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Volume 13, Issue 3: Similitudes

The Hearing

Douglas Wilson

In a foreword he wrote for a forthcoming book of mine on education (Excused Absence by Crux Press), Marvin Olasky was kind enough to mention an edifying thought experiment which had me, no doubt for sins committed in my youth, nominated for the post of Secretary of Education. He mentioned that some members of Congress might salivate at the prospect of asking certain questions. He did not mention that the impossibility of ever getting to answer said questions is a very deep and abiding grief for me.

SEN. KENNEDY: Your opening comments, Mr. Wilson, were, um, to the point. But I thought I heard in there somewhere that you were opposed to prayer in our public schools. Can I have heard you correctly?
WILSON: Yes, sir. You heard correctly.
SEN. KENNEDY: How is this consistent with the well-known agenda of the Religious Right to return prayer to the public schools?
WILSON: It is not consistent.
SEN. KENNEDY: I have to say that I am surprised and somewhat gratified to hear . . .
WILSON: I am opposed to prayer in the government schools for the same reason I am opposed to drinking fountains, lockers, classrooms and children there. If we take all the children out, as we clearly should, then we have neatly solved the vexing problem of prayer there [catcalls and laughter from the gallery].
SEN. KENNEDY: Well, this explains something. Is it not true that you hail from northern Idaho? Your region, as you perhaps know, has a reputation for extremism—do you plan on bringing an extremist agenda to the Department of Education?
WILSON: No, sir. I consider myself a moderate. Extremists are to my right and left.
SEN. KENNEDY: What sort of education reform proposal would you consider extreme?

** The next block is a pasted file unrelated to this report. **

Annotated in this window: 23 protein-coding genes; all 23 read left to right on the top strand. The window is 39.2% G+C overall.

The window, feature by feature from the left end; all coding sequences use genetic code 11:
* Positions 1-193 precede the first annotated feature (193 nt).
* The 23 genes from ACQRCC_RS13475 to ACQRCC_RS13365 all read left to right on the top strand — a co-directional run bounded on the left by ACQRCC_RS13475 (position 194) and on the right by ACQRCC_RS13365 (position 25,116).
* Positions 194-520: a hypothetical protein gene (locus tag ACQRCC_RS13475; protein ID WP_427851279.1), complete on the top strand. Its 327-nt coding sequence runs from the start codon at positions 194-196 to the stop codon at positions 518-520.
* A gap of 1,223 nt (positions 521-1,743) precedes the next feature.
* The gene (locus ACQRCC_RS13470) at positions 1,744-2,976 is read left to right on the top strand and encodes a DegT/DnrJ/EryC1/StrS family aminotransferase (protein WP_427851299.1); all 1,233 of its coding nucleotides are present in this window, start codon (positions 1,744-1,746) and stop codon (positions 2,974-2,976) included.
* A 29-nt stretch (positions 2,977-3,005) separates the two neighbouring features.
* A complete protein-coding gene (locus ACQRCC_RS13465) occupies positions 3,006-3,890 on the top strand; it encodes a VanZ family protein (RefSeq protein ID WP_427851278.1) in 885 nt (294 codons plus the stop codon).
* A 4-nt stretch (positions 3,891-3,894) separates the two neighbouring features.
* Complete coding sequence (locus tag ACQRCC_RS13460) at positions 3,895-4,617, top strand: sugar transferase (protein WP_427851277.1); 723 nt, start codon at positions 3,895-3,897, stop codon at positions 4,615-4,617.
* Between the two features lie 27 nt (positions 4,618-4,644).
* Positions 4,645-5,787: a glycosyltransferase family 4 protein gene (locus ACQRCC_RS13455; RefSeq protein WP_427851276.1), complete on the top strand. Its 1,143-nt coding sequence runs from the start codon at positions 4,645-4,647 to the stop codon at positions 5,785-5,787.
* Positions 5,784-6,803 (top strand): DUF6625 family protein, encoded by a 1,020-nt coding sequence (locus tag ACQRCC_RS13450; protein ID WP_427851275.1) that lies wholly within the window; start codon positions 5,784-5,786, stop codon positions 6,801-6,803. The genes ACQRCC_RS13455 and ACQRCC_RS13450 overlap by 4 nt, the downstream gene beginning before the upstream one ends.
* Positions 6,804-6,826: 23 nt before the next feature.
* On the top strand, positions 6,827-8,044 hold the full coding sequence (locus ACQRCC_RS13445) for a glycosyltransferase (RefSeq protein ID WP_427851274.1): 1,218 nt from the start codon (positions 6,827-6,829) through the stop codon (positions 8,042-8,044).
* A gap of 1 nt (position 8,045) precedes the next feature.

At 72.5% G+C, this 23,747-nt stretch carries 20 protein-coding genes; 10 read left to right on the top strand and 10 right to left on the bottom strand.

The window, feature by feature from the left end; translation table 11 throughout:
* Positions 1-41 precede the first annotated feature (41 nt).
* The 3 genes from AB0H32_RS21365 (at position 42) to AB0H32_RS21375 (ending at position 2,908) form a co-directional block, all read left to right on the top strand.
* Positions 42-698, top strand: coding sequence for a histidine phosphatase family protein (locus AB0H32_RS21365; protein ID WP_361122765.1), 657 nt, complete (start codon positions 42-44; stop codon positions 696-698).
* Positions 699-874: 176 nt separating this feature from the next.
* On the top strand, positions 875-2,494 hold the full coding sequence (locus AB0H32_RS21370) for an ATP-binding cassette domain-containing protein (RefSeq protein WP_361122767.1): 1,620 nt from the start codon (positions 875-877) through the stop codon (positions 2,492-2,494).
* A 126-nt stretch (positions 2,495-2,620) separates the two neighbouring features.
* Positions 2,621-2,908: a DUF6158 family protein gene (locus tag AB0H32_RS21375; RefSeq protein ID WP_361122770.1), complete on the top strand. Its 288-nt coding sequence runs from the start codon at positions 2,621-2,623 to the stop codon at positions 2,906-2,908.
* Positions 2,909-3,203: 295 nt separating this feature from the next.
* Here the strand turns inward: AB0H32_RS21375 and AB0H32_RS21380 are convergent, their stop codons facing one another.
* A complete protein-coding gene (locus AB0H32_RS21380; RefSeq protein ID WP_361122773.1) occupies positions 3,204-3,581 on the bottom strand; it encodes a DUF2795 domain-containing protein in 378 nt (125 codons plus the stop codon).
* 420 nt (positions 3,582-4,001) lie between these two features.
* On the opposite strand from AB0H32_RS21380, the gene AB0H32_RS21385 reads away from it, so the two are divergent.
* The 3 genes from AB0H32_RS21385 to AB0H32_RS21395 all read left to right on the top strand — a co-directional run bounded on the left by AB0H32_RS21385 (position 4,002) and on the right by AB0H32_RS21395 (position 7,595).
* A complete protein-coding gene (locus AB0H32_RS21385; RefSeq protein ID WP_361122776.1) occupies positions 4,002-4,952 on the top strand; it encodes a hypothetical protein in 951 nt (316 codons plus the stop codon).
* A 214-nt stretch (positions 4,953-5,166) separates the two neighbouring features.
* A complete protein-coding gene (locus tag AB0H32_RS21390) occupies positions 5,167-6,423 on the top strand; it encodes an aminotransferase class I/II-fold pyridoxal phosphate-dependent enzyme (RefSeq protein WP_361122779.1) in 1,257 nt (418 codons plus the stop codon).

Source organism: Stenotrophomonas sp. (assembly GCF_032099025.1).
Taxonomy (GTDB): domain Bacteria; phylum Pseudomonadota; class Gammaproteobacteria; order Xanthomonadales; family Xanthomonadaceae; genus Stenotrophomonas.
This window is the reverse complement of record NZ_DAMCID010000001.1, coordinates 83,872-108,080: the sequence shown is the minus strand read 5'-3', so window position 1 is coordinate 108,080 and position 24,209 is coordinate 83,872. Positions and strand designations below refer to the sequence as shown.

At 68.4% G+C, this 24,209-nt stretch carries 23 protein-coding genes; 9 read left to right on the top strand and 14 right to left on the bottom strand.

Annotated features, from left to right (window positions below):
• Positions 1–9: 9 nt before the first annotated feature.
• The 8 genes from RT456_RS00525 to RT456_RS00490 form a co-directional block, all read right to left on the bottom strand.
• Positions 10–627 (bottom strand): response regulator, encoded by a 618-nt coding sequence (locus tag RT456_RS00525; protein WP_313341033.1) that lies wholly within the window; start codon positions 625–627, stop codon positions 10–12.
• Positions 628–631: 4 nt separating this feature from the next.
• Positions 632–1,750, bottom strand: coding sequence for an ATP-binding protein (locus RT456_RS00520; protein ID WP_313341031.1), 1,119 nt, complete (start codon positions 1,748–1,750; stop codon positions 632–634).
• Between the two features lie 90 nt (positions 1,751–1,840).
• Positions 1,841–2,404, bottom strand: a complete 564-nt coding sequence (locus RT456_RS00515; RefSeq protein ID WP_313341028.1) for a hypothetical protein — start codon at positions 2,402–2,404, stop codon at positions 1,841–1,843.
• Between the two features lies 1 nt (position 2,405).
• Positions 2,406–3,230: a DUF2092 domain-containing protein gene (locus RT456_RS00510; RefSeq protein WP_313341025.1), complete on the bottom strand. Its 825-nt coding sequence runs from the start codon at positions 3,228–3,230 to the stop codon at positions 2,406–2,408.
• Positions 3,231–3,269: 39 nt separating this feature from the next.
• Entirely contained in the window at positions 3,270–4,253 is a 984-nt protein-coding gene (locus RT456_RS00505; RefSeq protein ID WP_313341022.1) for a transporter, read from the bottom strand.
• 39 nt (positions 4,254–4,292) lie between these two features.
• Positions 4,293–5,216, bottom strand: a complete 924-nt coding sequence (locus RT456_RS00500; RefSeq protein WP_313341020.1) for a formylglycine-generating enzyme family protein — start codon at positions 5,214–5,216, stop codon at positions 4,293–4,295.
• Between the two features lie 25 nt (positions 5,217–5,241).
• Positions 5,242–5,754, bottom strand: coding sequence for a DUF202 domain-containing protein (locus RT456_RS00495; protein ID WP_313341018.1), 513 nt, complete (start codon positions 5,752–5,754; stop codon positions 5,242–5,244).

WILSON: The famous writer H.L. Mencken once said that there was nothing wrong with our system of education that could not be solved by burning all the schools and hanging all the teachers. This is extreme, in my view.
SEN. KENNEDY: Do you want to be confirmed?
WILSON: Not really.
SEN. KENNEDY: What would you do if confirmed?
WILSON: I would be happy to give the employees three weeks to wrap up various projects, clear out their desks, send out resumes, that sort of thing. I would hope to get the job done and be back in Idaho within a month or so.
SEN. KENNEDY: No more questions. I have heard quite enough.
SEN. CLINTON: What is your view of the president's recent proposed budget?
WILSON: With regard to education, you mean?
WILSON: I am deeply concerned about all the money in it.
SEN. CLINTON: Concerned? Money?
WILSON: In my view, all that money came from somewhere, and most of it wasn't from me. So I think we should return it.
SEN. CLINTON: You should know that we cannot have the kind of educational system we have today without taxation.
WILSON: This is true. If you really want to have government education, in order to rear a child, it takes a pillage.
SEN. CLINTON: Village.
WILSON: Excuse me. Yes, ma'am. That too.
SEN. CLINTON: Do you support the bill recently introduced in the House which calls for federal standards for all homeschoolers?
WILSON: No, ma'am. I do not.
SEN. CLINTON: Do you have a reason? Or do you just repeat whatever you hear on talk radio? Do they even have radio in the century you come from?
WILSON: No, ma'am. I don't listen to talk radio. Rush is a commie.
SEN. CLINTON: I was asking for a reason for your opposition to a bill that sets standards for all homeschoolers.
WILSON: I do not believe that people who are too stupid to educate their own children are wise enough to educate other people's.
SEN. CLINTON: It is obviously pointless to argue with you. But for those who might be swayed by such vicious and hate-filled sentiments, may I ask what you would do with all those children who grow up without an education because of this lack of educational standards?
WILSON: They would get a job with the government.
SEN. CLINTON: Are you aware that what you are doing qualifies as hate speech?
WILSON: That wouldn't surprise me.
SEN. CLINTON: Don't you ever worry about being charged with hate crimes?
WILSON: As opposed to what? The regular run-of-the-mill love crimes?
SEN. CLINTON: Mr. Chairman, I would like to register my formal protest that this man was brought here at all . . .
WILSON: I take it that I am about to be dismissed? I didn't even have a chance to work in a reference to my friendship with Steve Wilkins, and my affection for the Confederate flag . . .
General chaos followed. The nominee was removed and is not really cooperating with the authorities.

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